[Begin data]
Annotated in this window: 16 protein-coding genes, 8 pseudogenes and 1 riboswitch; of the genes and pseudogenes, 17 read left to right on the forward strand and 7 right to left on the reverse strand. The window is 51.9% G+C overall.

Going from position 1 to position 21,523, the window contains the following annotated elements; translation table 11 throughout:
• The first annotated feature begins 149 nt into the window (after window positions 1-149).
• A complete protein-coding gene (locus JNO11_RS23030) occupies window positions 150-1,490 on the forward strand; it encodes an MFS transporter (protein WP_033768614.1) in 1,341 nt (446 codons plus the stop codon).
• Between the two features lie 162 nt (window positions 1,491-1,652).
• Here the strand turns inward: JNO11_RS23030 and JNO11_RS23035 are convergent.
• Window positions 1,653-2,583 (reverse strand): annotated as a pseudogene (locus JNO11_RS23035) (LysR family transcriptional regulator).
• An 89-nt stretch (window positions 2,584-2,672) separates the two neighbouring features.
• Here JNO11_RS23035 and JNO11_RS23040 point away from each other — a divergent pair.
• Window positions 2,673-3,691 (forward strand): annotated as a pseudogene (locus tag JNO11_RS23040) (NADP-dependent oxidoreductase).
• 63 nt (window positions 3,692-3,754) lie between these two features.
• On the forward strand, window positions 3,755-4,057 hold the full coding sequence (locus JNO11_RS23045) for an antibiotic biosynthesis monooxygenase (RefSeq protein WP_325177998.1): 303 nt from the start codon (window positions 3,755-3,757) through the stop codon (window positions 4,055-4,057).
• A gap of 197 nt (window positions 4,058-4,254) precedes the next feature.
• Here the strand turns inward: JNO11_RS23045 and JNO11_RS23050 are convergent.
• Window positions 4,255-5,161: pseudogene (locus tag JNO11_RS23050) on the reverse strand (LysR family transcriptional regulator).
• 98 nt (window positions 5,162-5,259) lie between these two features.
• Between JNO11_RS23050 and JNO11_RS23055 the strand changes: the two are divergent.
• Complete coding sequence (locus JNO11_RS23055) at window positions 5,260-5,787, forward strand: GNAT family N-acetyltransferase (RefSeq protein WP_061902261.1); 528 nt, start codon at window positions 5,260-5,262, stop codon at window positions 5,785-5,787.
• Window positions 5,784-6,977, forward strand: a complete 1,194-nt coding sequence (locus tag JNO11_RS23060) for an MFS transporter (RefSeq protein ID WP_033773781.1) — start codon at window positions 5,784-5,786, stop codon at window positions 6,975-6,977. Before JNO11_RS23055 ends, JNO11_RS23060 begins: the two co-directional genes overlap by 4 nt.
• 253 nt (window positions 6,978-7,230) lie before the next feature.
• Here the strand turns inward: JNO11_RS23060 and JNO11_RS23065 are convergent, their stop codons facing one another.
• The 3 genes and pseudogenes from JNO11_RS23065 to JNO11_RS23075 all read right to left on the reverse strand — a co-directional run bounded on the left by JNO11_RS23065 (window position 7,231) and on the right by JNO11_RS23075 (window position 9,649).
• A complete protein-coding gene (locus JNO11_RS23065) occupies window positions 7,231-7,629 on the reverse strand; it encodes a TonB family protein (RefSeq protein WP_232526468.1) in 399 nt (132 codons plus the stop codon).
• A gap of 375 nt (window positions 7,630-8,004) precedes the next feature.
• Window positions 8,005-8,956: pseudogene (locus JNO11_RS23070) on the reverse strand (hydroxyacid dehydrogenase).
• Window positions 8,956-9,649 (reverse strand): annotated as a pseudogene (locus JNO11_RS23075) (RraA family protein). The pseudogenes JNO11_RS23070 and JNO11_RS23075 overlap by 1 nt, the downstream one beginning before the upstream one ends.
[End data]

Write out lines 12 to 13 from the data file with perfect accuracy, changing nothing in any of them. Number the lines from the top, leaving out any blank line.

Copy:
• On the forward strand, window positions 3,755-4,057 hold the full coding sequence (locus JNO11_RS23045) for an antibiotic biosynthesis monooxygenase (RefSeq protein WP_325177998.1): 303 nt from the start codon (window positions 3,755-3,757) through the stop codon (window positions 4,055-4,057).
• A gap of 197 nt (window positions 4,058-4,254) precedes the next feature.